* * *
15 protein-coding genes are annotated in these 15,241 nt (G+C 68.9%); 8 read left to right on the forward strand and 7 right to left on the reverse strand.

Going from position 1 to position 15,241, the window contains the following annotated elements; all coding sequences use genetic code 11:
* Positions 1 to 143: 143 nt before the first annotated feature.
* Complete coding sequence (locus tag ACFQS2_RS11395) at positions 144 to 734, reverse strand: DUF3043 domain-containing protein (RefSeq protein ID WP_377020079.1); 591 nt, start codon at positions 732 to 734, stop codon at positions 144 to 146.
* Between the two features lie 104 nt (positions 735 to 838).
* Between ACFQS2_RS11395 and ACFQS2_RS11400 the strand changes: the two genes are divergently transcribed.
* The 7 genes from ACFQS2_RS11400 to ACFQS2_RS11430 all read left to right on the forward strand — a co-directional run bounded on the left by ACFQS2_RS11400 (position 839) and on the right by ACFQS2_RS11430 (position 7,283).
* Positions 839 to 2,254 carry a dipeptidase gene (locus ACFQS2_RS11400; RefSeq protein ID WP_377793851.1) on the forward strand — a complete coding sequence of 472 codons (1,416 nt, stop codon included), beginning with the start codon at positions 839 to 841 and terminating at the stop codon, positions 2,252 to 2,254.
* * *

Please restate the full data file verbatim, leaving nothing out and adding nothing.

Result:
15 protein-coding genes are annotated in these 15,241 nt (G+C 68.9%); 8 read left to right on the forward strand and 7 right to left on the reverse strand.

Going from position 1 to position 15,241, the window contains the following annotated elements; all coding sequences use genetic code 11:
* Positions 1 to 143: 143 nt before the first annotated feature.
* Complete coding sequence (locus tag ACFQS2_RS11395) at positions 144 to 734, reverse strand: DUF3043 domain-containing protein (RefSeq protein ID WP_377020079.1); 591 nt, start codon at positions 732 to 734, stop codon at positions 144 to 146.
* Between the two features lie 104 nt (positions 735 to 838).
* Between ACFQS2_RS11395 and ACFQS2_RS11400 the strand changes: the two genes are divergently transcribed.
* The 7 genes from ACFQS2_RS11400 to ACFQS2_RS11430 all read left to right on the forward strand — a co-directional run bounded on the left by ACFQS2_RS11400 (position 839) and on the right by ACFQS2_RS11430 (position 7,283).
* Positions 839 to 2,254 carry a dipeptidase gene (locus ACFQS2_RS11400; RefSeq protein ID WP_377793851.1) on the forward strand — a complete coding sequence of 472 codons (1,416 nt, stop codon included), beginning with the start codon at positions 839 to 841 and terminating at the stop codon, positions 2,252 to 2,254.